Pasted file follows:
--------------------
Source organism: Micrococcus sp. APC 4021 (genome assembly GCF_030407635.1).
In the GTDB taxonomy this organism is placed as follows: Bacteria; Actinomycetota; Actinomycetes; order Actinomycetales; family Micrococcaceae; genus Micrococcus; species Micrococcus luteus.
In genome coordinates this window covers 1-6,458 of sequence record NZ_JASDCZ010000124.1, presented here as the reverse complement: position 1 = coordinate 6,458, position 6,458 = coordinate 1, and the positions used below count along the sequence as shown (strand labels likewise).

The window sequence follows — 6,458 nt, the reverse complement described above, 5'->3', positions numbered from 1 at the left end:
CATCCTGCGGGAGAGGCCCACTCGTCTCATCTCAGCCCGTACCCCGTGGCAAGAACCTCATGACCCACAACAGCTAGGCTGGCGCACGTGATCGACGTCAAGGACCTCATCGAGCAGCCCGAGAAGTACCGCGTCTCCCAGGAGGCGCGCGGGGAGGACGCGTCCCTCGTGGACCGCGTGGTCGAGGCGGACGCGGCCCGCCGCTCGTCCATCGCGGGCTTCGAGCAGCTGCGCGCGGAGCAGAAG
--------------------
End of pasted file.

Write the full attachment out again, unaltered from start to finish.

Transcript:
Source organism: Micrococcus sp. APC 4021 (genome assembly GCF_030407635.1).
In the GTDB taxonomy this organism is placed as follows: Bacteria; Actinomycetota; Actinomycetes; order Actinomycetales; family Micrococcaceae; genus Micrococcus; species Micrococcus luteus.
In genome coordinates this window covers 1-6,458 of sequence record NZ_JASDCZ010000124.1, presented here as the reverse complement: position 1 = coordinate 6,458, position 6,458 = coordinate 1, and the positions used below count along the sequence as shown (strand labels likewise).

The window sequence follows — 6,458 nt, the reverse complement described above, 5'->3', positions numbered from 1 at the left end:
CATCCTGCGGGAGAGGCCCACTCGTCTCATCTCAGCCCGTACCCCGTGGCAAGAACCTCATGACCCACAACAGCTAGGCTGGCGCACGTGATCGACGTCAAGGACCTCATCGAGCAGCCCGAGAAGTACCGCGTCTCCCAGGAGGCGCGCGGGGAGGACGCGTCCCTCGTGGACCGCGTGGTCGAGGCGGACGCGGCCCGCCGCTCGTCCATCGCGGGCTTCGAGCAGCTGCGCGCGGAGCAGAAG